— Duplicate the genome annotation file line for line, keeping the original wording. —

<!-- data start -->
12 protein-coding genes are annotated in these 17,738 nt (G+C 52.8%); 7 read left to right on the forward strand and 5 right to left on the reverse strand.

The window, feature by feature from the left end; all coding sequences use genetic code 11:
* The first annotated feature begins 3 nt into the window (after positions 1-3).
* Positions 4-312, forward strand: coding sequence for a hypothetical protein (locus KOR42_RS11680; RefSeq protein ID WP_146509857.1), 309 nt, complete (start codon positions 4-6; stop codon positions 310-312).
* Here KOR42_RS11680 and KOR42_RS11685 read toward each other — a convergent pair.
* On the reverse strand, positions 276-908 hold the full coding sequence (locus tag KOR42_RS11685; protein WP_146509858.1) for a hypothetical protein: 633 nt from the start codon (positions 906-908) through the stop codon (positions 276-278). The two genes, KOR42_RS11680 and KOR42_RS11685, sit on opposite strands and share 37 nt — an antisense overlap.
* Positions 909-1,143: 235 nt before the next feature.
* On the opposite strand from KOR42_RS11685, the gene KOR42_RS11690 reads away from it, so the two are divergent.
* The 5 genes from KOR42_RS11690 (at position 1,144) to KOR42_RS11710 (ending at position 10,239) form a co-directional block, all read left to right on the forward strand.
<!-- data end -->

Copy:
12 protein-coding genes are annotated in these 17,738 nt (G+C 52.8%); 7 read left to right on the forward strand and 5 right to left on the reverse strand.

The window, feature by feature from the left end; all coding sequences use genetic code 11:
* The first annotated feature begins 3 nt into the window (after positions 1-3).
* Positions 4-312, forward strand: coding sequence for a hypothetical protein (locus KOR42_RS11680; RefSeq protein ID WP_146509857.1), 309 nt, complete (start codon positions 4-6; stop codon positions 310-312).
* Here KOR42_RS11680 and KOR42_RS11685 read toward each other — a convergent pair.
* On the reverse strand, positions 276-908 hold the full coding sequence (locus tag KOR42_RS11685; protein WP_146509858.1) for a hypothetical protein: 633 nt from the start codon (positions 906-908) through the stop codon (positions 276-278). The two genes, KOR42_RS11680 and KOR42_RS11685, sit on opposite strands and share 37 nt — an antisense overlap.
* Positions 909-1,143: 235 nt before the next feature.
* On the opposite strand from KOR42_RS11685, the gene KOR42_RS11690 reads away from it, so the two are divergent.
* The 5 genes from KOR42_RS11690 (at position 1,144) to KOR42_RS11710 (ending at position 10,239) form a co-directional block, all read left to right on the forward strand.